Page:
According to the alliance, “The cost of doing business in Scotland is skyrocketing and the near-term economic outlook is weak.”
With the business tax already at its highest point in 23 years, Scottish businesses are taking a hit and this is being passed on to consumers.
Helps ease the load
Ahead of the Scottish government budget, organizations representing a broad section of Scottish industry and commerce sent a letter to Swinney, asking for his help. “companies with the cost crisis [and] help ease the burden at this difficult time.”
The Budget will be released on December 15 and is expected to set the business rate and associated reliefs and thresholds for the 2023-24 fiscal year.
In UK Government Autumn Statement,The Chancellor of the Exchequer, Jeremy Hunt, confirmed that the commercial rate in England would not increase next April. The coalition hopes that “At the very least, Scottish ministers do the same and similarly freeze the main business rate in pounds in the next fiscal year.”
add, “After two turbulent years of the pandemic, the fact is that business conditions remain challenging.”
Keep prices low for customers
Business organizations admit that “There has been progress in recent years on broader aspects of tariff reform, including more frequent reassessments; withholding of the uniform business rate; and a commitment to restore higher property rate parity with England, which should benefit 12,000 commercial premises here in Scotland.”
The letter also acknowledges “The Scottish government, like businesses, is facing its own costs and inflationary pressures at the moment.”
However, it is imploring the Government to refrain from raising the sterling rate in the next financial year, which “ensure that no more Scottish business premises [than those that currently do] pay a higher commercial rate than that applied in the south”.
This will ultimately help you “keeping prices low for customers…would support business investment and keep Scotland competitive for most taxpayers.”
He adds that the alliance has “a range of ideas on how Scotland’s fee system could be improved” beyond the rate freeze.
The joint letter was signed by Scottish Bakers CEO Alasdair Smith and FDF Scotland CEO David Thomson, among others.
Dear Deputy Prime Minister
We are jointly writing ahead of the Scottish budget to ask you not to increase the pound rate in the next fiscal year.
We fully recognize that the Scottish Government, like businesses, is facing its own costs and inflationary pressures today. We also note that progress has been made in recent years on broader aspects of tariff reform, including more frequent reassessments, retention of the uniform commercial tariff and a commitment to restore higher property tariff parity with England, which which should benefit 12,000 businesses here. in Scotland.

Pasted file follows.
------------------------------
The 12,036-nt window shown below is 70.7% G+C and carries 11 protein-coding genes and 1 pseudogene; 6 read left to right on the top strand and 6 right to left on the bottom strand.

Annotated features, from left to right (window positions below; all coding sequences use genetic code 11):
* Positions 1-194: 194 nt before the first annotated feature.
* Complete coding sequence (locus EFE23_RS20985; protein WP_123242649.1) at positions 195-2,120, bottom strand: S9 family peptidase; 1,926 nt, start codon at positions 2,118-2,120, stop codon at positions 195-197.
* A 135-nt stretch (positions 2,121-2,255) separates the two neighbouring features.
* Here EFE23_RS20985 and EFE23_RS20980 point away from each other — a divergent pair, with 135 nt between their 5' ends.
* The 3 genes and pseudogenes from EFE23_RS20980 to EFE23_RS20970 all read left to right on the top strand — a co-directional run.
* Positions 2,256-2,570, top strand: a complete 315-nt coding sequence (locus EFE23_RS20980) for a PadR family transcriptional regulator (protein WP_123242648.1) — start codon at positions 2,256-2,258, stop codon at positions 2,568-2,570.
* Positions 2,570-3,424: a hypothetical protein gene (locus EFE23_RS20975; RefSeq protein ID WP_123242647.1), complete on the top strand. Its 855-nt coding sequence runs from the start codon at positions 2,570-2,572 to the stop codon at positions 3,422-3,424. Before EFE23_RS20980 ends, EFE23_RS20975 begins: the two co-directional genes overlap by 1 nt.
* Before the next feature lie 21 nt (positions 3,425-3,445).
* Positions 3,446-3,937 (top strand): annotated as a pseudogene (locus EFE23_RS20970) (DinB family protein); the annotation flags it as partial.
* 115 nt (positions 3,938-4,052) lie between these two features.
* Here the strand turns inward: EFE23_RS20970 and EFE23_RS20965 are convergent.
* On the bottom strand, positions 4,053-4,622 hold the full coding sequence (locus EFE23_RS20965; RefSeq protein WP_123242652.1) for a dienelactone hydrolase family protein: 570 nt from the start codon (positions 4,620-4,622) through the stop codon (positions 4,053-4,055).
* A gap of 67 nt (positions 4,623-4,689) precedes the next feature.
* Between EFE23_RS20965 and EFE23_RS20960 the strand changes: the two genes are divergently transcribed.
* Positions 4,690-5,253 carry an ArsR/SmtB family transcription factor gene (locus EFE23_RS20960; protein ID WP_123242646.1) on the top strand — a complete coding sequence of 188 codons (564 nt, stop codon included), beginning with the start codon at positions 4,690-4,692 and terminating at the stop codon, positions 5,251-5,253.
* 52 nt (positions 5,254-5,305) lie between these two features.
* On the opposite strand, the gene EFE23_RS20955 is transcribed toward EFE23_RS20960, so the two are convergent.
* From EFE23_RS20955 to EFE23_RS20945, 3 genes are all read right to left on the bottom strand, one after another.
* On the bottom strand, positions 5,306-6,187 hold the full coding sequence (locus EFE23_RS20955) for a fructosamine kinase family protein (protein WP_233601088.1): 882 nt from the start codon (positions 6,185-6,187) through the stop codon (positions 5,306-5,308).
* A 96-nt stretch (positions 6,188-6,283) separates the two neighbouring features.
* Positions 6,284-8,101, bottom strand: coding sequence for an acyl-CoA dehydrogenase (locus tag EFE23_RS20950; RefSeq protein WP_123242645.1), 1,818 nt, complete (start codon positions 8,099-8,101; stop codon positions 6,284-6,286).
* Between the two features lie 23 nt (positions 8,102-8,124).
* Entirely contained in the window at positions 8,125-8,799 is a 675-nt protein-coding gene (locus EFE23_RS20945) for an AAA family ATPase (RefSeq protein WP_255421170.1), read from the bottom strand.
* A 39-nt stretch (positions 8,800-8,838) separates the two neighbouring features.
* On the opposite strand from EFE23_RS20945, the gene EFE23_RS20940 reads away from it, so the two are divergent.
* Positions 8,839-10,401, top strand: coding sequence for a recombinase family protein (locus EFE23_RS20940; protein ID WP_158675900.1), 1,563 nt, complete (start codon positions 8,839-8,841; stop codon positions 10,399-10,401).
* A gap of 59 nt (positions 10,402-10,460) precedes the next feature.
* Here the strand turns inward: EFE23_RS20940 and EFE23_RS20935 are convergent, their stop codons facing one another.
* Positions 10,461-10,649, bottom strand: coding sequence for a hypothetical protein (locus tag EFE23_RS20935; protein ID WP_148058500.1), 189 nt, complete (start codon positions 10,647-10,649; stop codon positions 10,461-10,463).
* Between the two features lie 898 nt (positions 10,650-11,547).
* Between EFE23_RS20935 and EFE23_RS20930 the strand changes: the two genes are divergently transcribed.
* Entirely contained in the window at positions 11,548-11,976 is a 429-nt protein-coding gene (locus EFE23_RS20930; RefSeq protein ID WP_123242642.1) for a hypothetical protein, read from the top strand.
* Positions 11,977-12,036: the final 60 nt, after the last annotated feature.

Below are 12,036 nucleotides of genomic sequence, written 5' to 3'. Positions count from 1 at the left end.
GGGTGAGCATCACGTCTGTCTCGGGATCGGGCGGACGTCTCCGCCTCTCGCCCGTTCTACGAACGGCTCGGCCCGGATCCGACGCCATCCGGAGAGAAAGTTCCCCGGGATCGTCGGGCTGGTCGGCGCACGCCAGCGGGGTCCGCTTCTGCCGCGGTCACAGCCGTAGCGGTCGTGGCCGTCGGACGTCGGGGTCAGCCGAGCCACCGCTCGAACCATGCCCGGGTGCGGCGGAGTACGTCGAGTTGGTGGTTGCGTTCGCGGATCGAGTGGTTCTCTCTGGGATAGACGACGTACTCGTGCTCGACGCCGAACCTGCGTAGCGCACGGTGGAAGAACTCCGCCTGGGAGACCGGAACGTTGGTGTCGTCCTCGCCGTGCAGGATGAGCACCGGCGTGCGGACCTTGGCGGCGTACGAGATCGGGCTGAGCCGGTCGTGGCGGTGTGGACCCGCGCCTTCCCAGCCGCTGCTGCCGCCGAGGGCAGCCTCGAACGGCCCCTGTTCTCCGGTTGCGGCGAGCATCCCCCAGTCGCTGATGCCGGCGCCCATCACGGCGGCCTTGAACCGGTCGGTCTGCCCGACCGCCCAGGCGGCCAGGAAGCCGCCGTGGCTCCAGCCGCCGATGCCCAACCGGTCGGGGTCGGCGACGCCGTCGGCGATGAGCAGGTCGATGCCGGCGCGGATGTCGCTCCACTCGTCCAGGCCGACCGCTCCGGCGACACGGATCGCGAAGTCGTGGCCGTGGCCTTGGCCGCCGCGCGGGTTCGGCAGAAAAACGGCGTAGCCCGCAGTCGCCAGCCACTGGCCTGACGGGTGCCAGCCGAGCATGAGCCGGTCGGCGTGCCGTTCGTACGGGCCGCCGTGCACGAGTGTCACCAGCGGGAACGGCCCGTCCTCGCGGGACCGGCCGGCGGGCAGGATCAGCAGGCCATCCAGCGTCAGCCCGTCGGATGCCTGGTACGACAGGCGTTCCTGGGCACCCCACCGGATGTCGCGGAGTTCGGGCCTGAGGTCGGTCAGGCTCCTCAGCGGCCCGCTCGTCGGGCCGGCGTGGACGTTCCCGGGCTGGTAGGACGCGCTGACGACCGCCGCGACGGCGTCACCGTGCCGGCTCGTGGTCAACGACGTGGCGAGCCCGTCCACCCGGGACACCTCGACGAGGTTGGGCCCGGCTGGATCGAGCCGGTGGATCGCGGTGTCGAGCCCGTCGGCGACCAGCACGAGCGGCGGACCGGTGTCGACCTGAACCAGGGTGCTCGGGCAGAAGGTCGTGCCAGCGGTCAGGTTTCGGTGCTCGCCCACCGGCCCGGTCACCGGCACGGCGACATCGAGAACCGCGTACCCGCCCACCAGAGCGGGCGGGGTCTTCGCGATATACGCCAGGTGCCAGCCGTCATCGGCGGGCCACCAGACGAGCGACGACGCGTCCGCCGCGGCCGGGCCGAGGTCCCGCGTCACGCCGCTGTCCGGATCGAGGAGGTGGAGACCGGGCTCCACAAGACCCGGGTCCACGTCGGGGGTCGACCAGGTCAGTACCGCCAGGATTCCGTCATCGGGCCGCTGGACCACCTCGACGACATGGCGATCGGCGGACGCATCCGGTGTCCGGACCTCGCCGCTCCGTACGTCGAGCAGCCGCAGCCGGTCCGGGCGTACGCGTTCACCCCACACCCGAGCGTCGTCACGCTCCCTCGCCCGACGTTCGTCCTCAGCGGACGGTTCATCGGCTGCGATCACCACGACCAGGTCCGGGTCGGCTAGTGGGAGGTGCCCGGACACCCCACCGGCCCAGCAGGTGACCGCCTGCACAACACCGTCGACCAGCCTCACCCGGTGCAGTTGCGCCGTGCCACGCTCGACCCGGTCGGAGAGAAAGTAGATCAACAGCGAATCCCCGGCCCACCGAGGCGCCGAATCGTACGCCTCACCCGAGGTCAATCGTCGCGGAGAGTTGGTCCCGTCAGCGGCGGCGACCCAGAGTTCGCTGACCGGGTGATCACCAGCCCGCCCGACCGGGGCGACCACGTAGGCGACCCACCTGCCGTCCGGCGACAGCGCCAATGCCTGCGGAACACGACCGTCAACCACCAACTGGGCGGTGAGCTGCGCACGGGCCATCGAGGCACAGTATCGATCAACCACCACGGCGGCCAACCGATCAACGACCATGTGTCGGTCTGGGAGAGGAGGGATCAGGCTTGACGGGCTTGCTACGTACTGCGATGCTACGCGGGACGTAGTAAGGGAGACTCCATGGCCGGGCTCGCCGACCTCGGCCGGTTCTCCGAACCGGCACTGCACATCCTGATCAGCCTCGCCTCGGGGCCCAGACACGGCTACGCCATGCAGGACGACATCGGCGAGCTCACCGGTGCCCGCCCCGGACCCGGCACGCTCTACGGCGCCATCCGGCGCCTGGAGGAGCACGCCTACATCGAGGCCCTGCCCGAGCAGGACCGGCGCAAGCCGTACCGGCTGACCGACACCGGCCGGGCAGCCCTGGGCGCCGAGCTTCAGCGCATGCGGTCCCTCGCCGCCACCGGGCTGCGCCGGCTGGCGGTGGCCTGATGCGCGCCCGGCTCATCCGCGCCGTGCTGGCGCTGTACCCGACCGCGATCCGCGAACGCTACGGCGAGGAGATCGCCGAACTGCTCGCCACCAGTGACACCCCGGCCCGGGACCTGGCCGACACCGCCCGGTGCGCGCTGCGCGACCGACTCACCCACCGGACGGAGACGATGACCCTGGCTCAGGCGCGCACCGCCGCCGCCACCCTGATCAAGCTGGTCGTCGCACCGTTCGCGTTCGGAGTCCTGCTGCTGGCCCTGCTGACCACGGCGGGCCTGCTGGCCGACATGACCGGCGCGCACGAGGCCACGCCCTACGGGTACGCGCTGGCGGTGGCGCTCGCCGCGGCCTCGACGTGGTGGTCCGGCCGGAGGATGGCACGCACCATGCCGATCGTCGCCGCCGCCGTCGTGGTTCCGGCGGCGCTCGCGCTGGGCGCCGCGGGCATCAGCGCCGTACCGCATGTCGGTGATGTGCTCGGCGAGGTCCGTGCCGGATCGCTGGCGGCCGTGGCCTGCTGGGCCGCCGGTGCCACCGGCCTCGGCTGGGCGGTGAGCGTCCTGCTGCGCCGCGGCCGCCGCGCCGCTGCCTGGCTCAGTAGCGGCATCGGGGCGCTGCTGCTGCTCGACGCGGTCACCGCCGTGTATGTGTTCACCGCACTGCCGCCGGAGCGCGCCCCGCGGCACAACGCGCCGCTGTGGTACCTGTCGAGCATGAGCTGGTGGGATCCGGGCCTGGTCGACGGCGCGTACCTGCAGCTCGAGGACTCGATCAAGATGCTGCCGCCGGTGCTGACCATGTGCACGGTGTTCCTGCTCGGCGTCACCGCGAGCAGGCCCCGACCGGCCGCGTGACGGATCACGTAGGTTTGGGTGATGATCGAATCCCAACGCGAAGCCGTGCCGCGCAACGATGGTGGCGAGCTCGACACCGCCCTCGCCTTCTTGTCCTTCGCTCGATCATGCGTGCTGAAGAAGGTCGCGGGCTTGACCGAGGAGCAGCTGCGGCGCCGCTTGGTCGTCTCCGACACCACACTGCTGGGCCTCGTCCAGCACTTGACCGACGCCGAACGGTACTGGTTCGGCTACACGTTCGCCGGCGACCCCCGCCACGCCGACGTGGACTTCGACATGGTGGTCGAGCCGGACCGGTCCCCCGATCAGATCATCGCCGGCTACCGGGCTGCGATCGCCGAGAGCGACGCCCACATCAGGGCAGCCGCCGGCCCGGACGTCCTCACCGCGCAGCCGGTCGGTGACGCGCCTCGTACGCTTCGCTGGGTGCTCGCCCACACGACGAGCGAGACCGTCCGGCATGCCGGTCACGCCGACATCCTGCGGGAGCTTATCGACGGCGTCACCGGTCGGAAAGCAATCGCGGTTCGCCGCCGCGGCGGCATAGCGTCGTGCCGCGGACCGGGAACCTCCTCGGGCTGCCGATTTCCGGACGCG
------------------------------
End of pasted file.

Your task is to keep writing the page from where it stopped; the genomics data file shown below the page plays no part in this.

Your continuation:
Yet after two turbulent years of the pandemic, the fact remains that business conditions remain challenging, the cost of doing business is skyrocketing, and near-term economic prospects are weak. Given the decision taken in the UK Autumn Statement, we request that, at the very least, Scottish ministers do the same and similarly freeze the general business rate in pounds in the next financial year. This would help businesses with the cost crisis, help them keep prices down for customers and ensure that no more Scottish merchants currently end up paying a higher merchant rate than is charged in the south. It would support business investment and keep Scotland competitive for most taxpayers.
Our organizations have a variety of ideas on how Scotland’s fee system could be improved. However, we collectively believe that this practical measure to at least freeze the business rate should be taken in your next Scottish budget, which would be a positive step applicable to all business premises and would help ease the burden at this difficult time.
David Lonsdale, Director, Scottish Retail Consortium
Sandy Begbie CBE, CEO, Scottish financial company
Tracy Black, Director, CBI Scotland
Dr Liz Cameron CBE, Chief Executive, Scottish Chambers of Commerce
Phil Clapp, Chief Executive, UK Film Association
Marc Crothall MBE, CEO, Scottish Tourism Alliance
Huw Edwards, CEO, ukactive
Mark Kent, CEO, Scotch Whiskey Association
Sarah-Jane Laing, Managing Director, Scottish Land & Estates
Warrick Malcolm, Director, ADS Scotland
Catherine McWilliam, Nations Director, IoD Scotland
David Melhuish, Director, Scottish Property Federation
Gordon Nelson, Director of Scotland, Federation of Master Builders
Garry Richmond, Director, Print Scotland
Paul Sheerin, CEO, Scottish Engineering
Alasdair Smith, CEO, Scottish Bakers
Colin Smith, Chief Executive, Scottish Wholesale Association
David Thomson, Chief Executive, Food and Drink Federation (FDF) Scotland
Leon Thompson, CEO, UK Hospitality Scotland